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Lesson 1: Reproductive Anatomy and Physiology
Section I. THE FEMALE REPRODUCTIVE SYSTEM
The external organs of the female reproductive system include the mons pubis, labia majora, labia minora, vestibule, perineum, and the Bartholin's glands. As a group, these structures that surround the openings of the urethra and vagina compose the vulva, from the Latin word meaning covering. See Figure 1-6.
a. Mons Pubis. This is the fatty rounded area overlying the symphysis pubis and covered with thick coarse hair.
b. Labia Majora. The labia majora run posteriorly from the mons pubis. They are the 2 elongated hair covered skin folds. They enclose and protect other external reproductive organs.
c. Labia Minora. The labia minora are 2 smaller folds enclosed by the labia majora. They protect the opening of the vagina and urethra.
d. Vestibule. The vestibule consists of the clitoris, urethral meatus, and the vaginal introitus.
e. Perineum. This is the skin covered muscular area between the vaginal opening (introitus) and the anus. It aids in constricting the urinary, vaginal, and anal opening. It also helps support the pelvic contents.
f. Bartholin's Glands (Vulvovaginal or Vestibular Glands). The Bartholin's glands lie on either side of the vaginal opening. They produce a mucoid substance, which provides lubrication for intercourse.
The blood supply is derived from the uterine and ovarian arteries that extend from the internal iliac arteries and the aorta. The increased demands of pregnancy necessitate a rich supply of blood to the uterus. New, larger blood vessels develop to accommodate the need of the growing uterus. The venous circulation is accomplished via the internal iliac and common iliac vein.
Menstruation is the periodic discharge of blood, mucus, and epithelial cells from the uterus. It usually occurs at monthly intervals throughout the reproductive period, except during pregnancy and lactation, when it is usually suppressed.
a. The menstrual cycle is controlled by the cyclic activity of follicle stimulating hormone (FSH) and LH from the anterior pituitary and progesterone and estrogen from the ovaries. In other words, FSH acts upon the ovary to stimulate the maturation of a follicle, and during this development, the follicular cells secrete increasing amounts of estrogen (see figure 1-7).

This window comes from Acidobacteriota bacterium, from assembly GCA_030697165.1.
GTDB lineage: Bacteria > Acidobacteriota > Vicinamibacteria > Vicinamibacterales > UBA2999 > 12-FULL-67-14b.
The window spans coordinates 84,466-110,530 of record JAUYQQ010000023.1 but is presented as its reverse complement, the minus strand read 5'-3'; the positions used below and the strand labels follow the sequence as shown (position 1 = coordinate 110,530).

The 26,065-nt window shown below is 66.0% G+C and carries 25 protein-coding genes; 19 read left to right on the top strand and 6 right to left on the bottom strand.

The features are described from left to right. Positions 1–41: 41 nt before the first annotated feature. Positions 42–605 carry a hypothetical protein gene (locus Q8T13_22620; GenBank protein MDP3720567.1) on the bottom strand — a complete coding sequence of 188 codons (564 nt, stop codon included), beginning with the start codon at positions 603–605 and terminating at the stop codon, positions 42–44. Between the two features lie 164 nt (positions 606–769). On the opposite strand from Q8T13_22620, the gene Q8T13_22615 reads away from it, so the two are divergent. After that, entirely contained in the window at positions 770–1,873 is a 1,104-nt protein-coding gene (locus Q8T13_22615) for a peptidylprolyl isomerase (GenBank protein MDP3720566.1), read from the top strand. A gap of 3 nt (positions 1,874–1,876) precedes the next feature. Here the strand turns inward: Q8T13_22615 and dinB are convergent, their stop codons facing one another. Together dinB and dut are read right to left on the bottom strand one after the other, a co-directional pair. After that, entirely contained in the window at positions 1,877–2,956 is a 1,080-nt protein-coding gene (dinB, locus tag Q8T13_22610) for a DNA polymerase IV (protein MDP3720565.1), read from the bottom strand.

b. Hormonal interaction of the female cycle are as follows:
c. Additional Information.
Ovulation is the release of an egg cell from a mature ovarian follicle (see figure 1-5 for ovulation). Ovulation is stimulated by hormones from the anterior pituitary gland, which apparently causes the mature follicle to swell rapidly and eventually rupture. When this happens, the follicular fluid, accompanied by the egg cell, oozes outward from the surface of the ovary and enters the peritoneal cavity. After it is expelled from the ovary, the egg cell and one or two layers of follicular cells surrounding it are usually propelled to the opening of a nearby uterine tube. If the cell is not fertilized by union of a sperm cell within a relatively short time, it will degenerate.
As mentioned in paragraph 1-6c(3), menopause is the cessation of menstruation. This usually occurs in women between the ages of 45 and 50. Some women may reach menopause before the age of 45 and some after the age of 50. In common use, menopause generally means cessation of regular menstruation. Ovulation may occur sporadically or may cease abruptly. Periods may end suddenly, may become scanty or irregular, or may be intermittently heavy before ceasing altogether. Markedly diminished ovarian activity, that is, significantly decreased estrogen production and cessation of ovulation, causes menopause.
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